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The network is the computer. - Sun Microsystems Motto . Early Computer Networks. Early machines were stand-alone machines . But people wanted to… share data share resources Growth 1960s: some mainframes 1980s: personal computers at home 2000s: everything? mandatory?.

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The network is the computer.

- Sun Microsystems Motto

early computer networks
Early Computer Networks
  • Early machines were stand-alone machines.
  • But people wanted to…
    • share data
    • share resources
  • Growth
    • 1960s: some mainframes
    • 1980s: personal computers at home
    • 2000s: everything? mandatory?
distributed network
Distributed Network
  • No one computer is in charge of the Internet.
    • All computers are in charge!
    • Some take on more responsibilities.
  • Computers are connected to each other in multiple ways.
  • Each computer routes data closer to its destination.
    • Routers: extra routing responsibilities.
  • 1969
  • The DOD wanted a network that could handle computers that crashed regularly.
growth of the arpanet
Growth of the ARPANET


Images from

  • 1983
  • ARPANET, CSNET & other networks combined to form the Internet.
  • Network of independent, heterogeneous networks.
    • Within your network, use whatever protocol you want.
    • On the Internet, use TCP/IP
vinton cerf 1943 tcp ip
Vinton Cerf (1943- ) TCP/IP
  • 1973
  • Co-invented with Robert Kahn
  • TCP/IP – a suite of protocols, including:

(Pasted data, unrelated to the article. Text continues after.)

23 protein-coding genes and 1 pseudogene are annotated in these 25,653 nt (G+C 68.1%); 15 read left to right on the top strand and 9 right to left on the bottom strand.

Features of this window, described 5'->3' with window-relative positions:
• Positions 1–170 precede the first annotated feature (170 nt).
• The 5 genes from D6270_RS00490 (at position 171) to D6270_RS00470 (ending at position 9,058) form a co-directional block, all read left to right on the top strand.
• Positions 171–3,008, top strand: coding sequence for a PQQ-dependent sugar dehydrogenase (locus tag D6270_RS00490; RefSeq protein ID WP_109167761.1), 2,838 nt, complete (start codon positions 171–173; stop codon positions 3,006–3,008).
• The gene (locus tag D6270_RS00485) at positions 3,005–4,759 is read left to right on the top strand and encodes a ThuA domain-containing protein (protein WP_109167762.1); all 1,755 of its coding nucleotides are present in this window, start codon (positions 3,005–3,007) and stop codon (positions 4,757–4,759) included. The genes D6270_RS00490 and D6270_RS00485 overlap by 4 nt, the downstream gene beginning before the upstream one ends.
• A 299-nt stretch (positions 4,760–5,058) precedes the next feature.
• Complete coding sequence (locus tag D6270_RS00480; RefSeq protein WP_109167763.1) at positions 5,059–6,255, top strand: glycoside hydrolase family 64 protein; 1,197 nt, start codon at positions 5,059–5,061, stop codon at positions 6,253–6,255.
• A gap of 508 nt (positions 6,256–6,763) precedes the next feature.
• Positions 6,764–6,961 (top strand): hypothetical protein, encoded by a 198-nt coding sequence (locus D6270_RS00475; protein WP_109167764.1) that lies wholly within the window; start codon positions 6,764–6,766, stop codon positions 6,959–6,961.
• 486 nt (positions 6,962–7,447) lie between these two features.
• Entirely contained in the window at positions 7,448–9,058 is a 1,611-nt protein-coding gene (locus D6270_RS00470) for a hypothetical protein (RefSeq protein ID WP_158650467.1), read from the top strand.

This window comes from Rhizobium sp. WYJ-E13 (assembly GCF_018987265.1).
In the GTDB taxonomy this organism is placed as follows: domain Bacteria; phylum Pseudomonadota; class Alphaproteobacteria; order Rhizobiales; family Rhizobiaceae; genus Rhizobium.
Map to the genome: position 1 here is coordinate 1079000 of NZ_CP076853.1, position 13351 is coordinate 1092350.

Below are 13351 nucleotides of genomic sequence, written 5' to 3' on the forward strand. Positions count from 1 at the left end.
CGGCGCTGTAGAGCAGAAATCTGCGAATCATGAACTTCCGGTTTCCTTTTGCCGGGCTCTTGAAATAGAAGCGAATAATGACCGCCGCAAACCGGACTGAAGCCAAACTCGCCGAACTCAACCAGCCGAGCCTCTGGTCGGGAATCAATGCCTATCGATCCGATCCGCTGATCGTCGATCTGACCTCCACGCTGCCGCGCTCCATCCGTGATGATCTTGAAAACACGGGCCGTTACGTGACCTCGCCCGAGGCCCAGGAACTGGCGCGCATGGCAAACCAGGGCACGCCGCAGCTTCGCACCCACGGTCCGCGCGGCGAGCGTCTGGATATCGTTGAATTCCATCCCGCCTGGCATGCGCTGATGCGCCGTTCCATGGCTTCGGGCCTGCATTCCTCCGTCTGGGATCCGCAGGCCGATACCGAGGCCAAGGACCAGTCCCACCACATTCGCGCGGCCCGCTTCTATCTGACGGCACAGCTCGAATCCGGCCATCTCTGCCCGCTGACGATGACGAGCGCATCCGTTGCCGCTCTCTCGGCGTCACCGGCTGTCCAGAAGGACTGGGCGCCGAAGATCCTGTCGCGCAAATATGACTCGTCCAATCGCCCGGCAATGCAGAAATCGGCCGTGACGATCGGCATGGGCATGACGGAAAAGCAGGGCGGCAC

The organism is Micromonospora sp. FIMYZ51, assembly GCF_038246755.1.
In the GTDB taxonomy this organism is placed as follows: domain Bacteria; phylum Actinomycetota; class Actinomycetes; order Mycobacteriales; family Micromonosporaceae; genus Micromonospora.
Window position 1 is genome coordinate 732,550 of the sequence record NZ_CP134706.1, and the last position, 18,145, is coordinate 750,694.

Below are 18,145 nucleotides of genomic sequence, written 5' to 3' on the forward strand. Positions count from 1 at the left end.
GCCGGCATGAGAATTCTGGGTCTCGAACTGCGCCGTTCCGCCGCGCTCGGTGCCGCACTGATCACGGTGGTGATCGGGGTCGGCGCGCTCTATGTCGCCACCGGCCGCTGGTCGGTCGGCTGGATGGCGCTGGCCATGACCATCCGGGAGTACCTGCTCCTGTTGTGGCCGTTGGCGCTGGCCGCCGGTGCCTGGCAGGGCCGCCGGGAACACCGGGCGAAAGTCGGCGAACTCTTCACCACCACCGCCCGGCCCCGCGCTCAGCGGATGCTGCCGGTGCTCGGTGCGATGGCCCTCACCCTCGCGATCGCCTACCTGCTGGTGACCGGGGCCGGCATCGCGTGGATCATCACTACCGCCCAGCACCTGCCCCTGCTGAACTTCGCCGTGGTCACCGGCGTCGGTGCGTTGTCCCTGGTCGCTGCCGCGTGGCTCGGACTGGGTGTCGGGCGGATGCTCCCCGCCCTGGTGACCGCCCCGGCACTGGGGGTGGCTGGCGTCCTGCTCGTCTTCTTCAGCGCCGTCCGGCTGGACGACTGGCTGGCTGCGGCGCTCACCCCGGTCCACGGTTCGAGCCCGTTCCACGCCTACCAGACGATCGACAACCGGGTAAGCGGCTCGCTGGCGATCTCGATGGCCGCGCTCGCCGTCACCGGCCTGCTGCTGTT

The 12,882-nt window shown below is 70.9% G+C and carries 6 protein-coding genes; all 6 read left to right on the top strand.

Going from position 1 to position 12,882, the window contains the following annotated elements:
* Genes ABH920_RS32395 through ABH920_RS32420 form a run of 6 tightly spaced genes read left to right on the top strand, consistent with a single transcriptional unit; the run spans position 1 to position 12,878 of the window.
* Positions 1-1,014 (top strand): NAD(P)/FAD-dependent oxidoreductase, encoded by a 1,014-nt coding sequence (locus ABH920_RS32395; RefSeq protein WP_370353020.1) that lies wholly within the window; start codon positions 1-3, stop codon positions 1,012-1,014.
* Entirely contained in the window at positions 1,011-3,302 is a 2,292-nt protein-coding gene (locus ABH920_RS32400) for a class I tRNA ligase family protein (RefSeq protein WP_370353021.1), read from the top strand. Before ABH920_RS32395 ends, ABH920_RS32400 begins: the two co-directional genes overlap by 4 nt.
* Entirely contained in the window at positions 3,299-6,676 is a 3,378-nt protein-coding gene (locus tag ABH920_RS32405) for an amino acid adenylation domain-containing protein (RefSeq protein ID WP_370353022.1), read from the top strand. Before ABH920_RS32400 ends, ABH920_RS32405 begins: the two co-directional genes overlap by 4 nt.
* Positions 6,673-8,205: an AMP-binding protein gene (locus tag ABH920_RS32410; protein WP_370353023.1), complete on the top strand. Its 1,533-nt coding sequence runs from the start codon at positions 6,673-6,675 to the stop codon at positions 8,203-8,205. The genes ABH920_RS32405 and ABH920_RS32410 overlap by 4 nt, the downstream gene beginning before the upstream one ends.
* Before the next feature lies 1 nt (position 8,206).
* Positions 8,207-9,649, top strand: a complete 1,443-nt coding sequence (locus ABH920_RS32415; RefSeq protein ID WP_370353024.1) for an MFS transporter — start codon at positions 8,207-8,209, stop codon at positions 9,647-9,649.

• Transmission Control Protocol
    • Internet Protocol
  • Together, they form the basis of the internet.

Image from

packet switching
Packet Switching
  • Data is split up into small packets.
  • Each packet is sent on its own to a nearby computer.
    • Not all packets take the same route!
  • The packets are reassembled into the original data.
  • If a packet goes missing, it’s resent.
network size
Network Size
  • Networks can be characterized by how large they are:
    • Local-Area Network (LAN)
    • Wide-Area Network (WAN)
network architectures




User Client1

User Client2

User Client3






Network Architectures
  • Networks can be characterized by how they manage their resources.
  • Common network architectures:
    • Client-Server
    • Peer-to-Peer
network architecture
Network Architecture

The rest of the Internet


100 Mbps each

SB 372

US Signal


calvin s network

Dual 100 Mbps fiber connections to/from US Signal

400 switches

Distribution closets in all buildings – with big one in Bolt-Heyns-Timmer

All data through a “packet shaper”, “intrusion prevention device”, and “external firewall”.

Calvin’s Network
network technologies
Network Technologies
  • Copper wire
    • coaxial or twisted pair (telephone wire, cat5/ethernet cable)
  • Fiber-optics
  • Wireless technology
    • Radio Frequency (RF)
    • Infrared radiation
    • Microwave
internet services
Internet Services
  • The Internet supports a variety of information services.
  • These services use the Internet.
  • Examples:
    • World Wide Web (http)
    • Email
    • Skype
    • FTP/SFTP
inclusiveness of the web

What’s the

Big Idea

Inclusiveness of the Web
  • How “world-wide” is the web?
  • How could we make it more international?
  • How inclusive or intrusive should it be?
  • malicious software: “software to infiltrate a computer system without the owner’s informed consent” [wikipedia]
    • definition based on the user’s intent or motive
    • Note: God judges us based on our motives.
  • includes computer viruses, worms, trojan horses, rootkits, spyware, dishonest adware, crimeware, etc.
malware cont

virus: attached to an existing program, does damage to files, and copies itself.

worm: unattached, damages the network, and copies itself.

trojan horse: opens up a “backdoor” to the system for future unauthorized access; non-replicating.

spyware: collects info about users.

crimeware: for identity theft.

Malware (cont)
privacy and the internet

What’s the

Big Idea

Privacy and the Internet
  • The internet never sleeps, it never forgets and it doesn’t always tell the truth.
    • phishing schemes
  • The internet makes information more vulnerable to improper use.
  • What can be done about this?
  • “…be shrewd as snakes and as innocent as doves.” - Matthew 10:16